19. 19. –Independent publisher David Wilk,, 24.10.2013 “Publishers do not (yet) see a market for inventive digital publishing […] But what if the reason we have not seen any real success in innovative ebooks is not a lack of market, but something else altogether?” 19 • Now I’d like to focus on possible barriers to innovation, as suggested by the industry practitioner David Wilk By.the.Book.2014-Claudio.Franco-The.Digital.Book.(R)evolution - 6 June 2014
  20. 20. –Independent publisher David Wilk,, 24.10.2013 “Publishers do not (yet) see a market for inventive digital publishing […] But what if the reason we have not seen any real success in innovative ebooks is not a lack of market, but something else altogether?” 20 • Innovation - in this case with the use of digital media for publishing purposes - is discussed in terms of the existence of a market opportunity, to be understood as a sufficient number of sufficiently interested readers (or should we call them users, of digital media; or even consumers, of digital products?) who result in a number of sales enough to cover any production expenses and hopefully still generate a profit. • But apparently there hasn’t been any “real” success in digital publishing - which means many publishers are still waiting to see when it happens - similarly to events in the CD-ROM era, it seems • Wilk also suggests other factors slowing down innovation… By.the.Book.2014-Claudio.Franco-The.Digital.Book.(R)evolution - 6 June 2014
  21. 21. Barriers ❖ Fragmentation: discoverability issues, no easy way of finding digital books! ❖ Lack of promotion by Apple! ❖ Lack of investment by Amazon 21 • Fragmentation: there isn’s an easy way to find digital books; Amazon, some say, was indeed a life-saver for ebooks acting as a central marketplace • Lack of promotion by Apple - have the technology, the devices, the platforms - but don’t seem very interested in promoting digital books (although this seems to be changing slightly) - sell enough apps and games and devices • Lack of interest in technology by Amazon - busy with ebooks, did progress with Kindle enhanced ebooks (which look fairly poor compared to the ones I showed you), but could do more, for example through their Kindle Fire device, a true tablet that could support more innovative digital formats • And based on interviews I did with publishers: high costs, complexity, lack of in-house skills, and other factors we do not have time to cover By.the.Book.2014-Claudio.Franco-The.Digital.Book.(R)evolution - 6 June 2014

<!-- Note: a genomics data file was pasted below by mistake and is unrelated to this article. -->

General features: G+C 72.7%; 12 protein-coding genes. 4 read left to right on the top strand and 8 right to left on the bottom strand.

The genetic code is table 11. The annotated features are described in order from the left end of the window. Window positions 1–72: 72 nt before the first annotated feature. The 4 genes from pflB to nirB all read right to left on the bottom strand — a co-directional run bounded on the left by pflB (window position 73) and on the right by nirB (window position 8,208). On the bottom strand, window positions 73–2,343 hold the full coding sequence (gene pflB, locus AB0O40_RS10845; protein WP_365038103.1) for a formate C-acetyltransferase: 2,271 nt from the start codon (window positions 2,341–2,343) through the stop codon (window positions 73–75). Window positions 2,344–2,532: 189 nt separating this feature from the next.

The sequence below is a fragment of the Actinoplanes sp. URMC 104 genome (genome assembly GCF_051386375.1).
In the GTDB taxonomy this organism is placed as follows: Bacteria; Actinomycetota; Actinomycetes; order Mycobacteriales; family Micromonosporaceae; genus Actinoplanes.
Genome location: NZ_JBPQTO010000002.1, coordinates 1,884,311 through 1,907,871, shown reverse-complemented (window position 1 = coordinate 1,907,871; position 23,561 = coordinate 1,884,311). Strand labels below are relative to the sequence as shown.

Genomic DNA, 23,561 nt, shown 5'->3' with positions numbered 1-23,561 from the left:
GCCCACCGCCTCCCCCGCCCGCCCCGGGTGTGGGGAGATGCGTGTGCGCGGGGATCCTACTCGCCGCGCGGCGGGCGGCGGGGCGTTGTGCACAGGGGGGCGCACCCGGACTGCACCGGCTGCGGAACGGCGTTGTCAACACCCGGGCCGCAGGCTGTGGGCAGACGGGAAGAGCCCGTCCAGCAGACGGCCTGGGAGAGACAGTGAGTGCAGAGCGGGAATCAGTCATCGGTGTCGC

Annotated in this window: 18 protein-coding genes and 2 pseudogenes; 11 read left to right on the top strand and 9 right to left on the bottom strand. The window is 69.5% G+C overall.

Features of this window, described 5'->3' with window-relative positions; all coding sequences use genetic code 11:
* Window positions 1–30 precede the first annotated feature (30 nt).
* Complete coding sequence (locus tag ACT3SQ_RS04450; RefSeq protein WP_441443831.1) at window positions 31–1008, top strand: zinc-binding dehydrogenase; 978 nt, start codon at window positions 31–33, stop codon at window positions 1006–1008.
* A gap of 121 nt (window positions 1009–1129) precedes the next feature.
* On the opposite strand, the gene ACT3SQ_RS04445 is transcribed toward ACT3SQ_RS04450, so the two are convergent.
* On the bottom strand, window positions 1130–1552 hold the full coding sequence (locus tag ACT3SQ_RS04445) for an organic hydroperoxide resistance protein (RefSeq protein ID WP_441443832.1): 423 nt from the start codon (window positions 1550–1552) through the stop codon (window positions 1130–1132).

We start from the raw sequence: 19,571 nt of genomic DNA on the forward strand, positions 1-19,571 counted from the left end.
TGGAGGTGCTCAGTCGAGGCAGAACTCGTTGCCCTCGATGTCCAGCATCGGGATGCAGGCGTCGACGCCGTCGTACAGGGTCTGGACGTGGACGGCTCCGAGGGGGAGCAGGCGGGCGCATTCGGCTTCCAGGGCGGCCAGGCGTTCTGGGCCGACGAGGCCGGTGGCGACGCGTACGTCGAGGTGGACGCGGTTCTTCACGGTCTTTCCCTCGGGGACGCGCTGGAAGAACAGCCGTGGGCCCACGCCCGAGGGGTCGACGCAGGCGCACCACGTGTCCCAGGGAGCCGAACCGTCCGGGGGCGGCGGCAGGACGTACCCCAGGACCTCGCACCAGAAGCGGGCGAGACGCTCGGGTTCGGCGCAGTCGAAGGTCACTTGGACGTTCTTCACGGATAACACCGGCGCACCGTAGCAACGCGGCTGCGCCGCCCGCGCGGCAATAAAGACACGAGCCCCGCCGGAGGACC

22. 22. The Future of the "Book" (And a future for the digital book?) • It seems that even the future of digital books is at stake… • But does it matter whether we have print books, or digital books, or game-book interactive apps? • At the end of the day, paper, tablets, binary digital codes, they are all materials, or resources that we humans can play with to create wonderful works… • Digital books are great at some things… print books are great at other things… as Gunther Kress proposes, rhetors (in communication, media included) choose from a range of available modes, multimodal arrangements, genres and media that they see as best apt to fulfil their goals… • [Reference: Kress, Gunther (2010). Multimodality: A Social Semiotic Approach to Contemporary Communication. New York: Routledge.] • Publishers, authors and digital producers are experimenting, getting used to new affordances, pushing boundaries and gaining skills… • And even without dedicated distribution services and big marketing budgets some digital books have reached ROI (return on investment) and have been praised by readers and (digital) critics alike By.the.Book.2014-Claudio.Franco-The.Digital.Book.(R)evolution - 6 June 2014
  23. 23. The End • The potential of digital for storytelling is huge, but as Janet Murray suggests we're still waiting for a digital Shakespeare… • [Note: my interpretation of what Murray meant with ‘waiting for Shakespeare’ is that we are still to come across a digital work, a writer (an author, or perhaps a team of “producers”) that can receive widespread recognition. In my opinion, perhaps these authors already exist. It could be argued that some original works in the area of digital books, or digital fiction, are indeed of great quality, but persistent hierarchies of value attributed to different media, and an ongoing conception of digital “books” as opposed to print, and of digital in general as an intellectually-inferior medium, mean (together with a a myriad more factors) that the most experimental forms of writing are still for niche groups - they do not yet gain wide acclaim, or popularity, especially in literary realms] By.the.Book.2014-Claudio.Franco-The.Digital.Book.(R)evolution - 6 June 2014
  24. 24. By the Book Conference, Florence, May 2014, Claudio Pires Franco The Digital Book (R)evolution UNESCO Chair Project! Crossing Media Boundaries: New Media Forms of the Book! (Prof Alexis Weedon) 24! @clauzdifranco! LinkedIn: Conference Programme! _programme_for_Publishing_Studies_conference_-_Florence_23_and_24_May_2014.pdf! By.the.Book.2014-Claudio.Franco-The.Digital.Book.(R)evolution - 6 June 2014